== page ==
The Compromise Gun

I wrote an article several years ago that illustrated my belief that the average armed citizen is best served with three different defensive firearms: namely, a primary handgun, a small deep concealment handgun, and a defensive long gun.  This does not mean you should have only one of each, but these three general categories of weapon serve well for a complete defensive arsenal.  A full-size or substantial compact handgun should serve as the primary weapon of the armed citizen, but most will need something small for deep concealment, and a defensive shotgun or rifle should be kept in the house.  Such a lineup should cover all bases, and when budget allows a spare of each would truly round out this arsenal.  I constantly urge shooters to settle on one family of firearm for prolonged periods of time.  Consistently using a single platform builds further skills development.  For most of us, though, we also need the small deep concealment weapon, and should be skilled with a long gun as well.

Expanding on this theme, however, what we find is that most of us need what is ultimately a “compromise gun.”  Your primary handgun might be a full-size or compact M&P, Sig, or Glock, but you have a tiny 380 or small-frame revolver for when you need the deep concealment.  When carrying the smaller weapon you are making a necessary compromise so that you can still go armed, though not with your preferred handgun.   I am finding that the same approach, though less pressing for most, might be applied to the long gun as well.

You may find the need for a “compromise long gun” in your arsenal.  The reasons for this may be legality when traveling to certain jurisdictions, wanting a lower profile weapon for whatever reason, or perhaps the need for a multi-purpose weapon.  For example, if you are a dedicated AR15 or AK47 guy, you might want to have a long gun that will be legal for you to take with you to the communist states.  A good pump action shotgun or lever action rifle is legal almost everywhere, and these manually operated guns can still do just about anything needed from a defensive weapon in the civilian world.  Likewise, even if you live in a free state, maybe you want to keep a long gun in the trunk but you are not comfortable with the idea of keeping one of your ARs or AKs in the car.  Reporting the theft of your 30-30 hunting rifle is probably more comfortable than reporting that your AK47 is now in the hands of some crackhead.  Maybe you are a dedicated AR15 chambered in 5.56 guy, but when you walk in brown bear country you want something with a stronger punch, so your lever-action 45-70 comes in handy.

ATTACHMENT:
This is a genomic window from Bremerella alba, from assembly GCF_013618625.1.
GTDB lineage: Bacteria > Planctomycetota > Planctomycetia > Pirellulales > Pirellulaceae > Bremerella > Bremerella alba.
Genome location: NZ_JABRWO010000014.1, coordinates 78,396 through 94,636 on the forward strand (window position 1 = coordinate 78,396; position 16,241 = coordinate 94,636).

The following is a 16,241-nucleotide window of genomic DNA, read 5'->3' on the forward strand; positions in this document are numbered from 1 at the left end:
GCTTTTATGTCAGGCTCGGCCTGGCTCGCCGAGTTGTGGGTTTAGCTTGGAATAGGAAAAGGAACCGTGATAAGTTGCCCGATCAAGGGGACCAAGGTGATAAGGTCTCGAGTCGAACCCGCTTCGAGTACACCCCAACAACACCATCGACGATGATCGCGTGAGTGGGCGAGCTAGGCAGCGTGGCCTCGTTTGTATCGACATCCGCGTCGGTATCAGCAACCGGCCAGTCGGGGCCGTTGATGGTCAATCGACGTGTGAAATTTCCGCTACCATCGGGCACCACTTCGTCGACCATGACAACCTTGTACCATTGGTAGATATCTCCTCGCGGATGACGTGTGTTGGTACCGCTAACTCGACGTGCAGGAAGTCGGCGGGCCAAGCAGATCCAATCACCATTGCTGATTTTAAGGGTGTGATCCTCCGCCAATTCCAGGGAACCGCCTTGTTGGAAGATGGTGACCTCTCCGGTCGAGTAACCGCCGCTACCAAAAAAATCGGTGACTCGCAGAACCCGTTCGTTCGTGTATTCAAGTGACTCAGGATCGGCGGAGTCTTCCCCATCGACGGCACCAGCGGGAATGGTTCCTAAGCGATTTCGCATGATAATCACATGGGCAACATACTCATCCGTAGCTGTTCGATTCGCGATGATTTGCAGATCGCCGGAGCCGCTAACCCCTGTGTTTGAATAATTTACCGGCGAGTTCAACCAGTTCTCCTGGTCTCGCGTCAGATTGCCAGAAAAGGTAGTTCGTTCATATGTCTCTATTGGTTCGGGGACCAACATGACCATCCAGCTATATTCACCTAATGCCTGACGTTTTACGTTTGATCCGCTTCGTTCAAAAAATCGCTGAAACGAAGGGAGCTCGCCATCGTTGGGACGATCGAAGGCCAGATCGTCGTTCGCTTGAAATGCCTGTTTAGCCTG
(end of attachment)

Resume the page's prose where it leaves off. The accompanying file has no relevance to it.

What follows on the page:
Settling on a primary handgun and long gun is wise, but there are many instances that may force us to compromise on our preferred weapon.  My suggestion remains to focus your training on as few platforms as possible, but we all must compromise sometimes, and having the needed compromise weapons serves a purpose.

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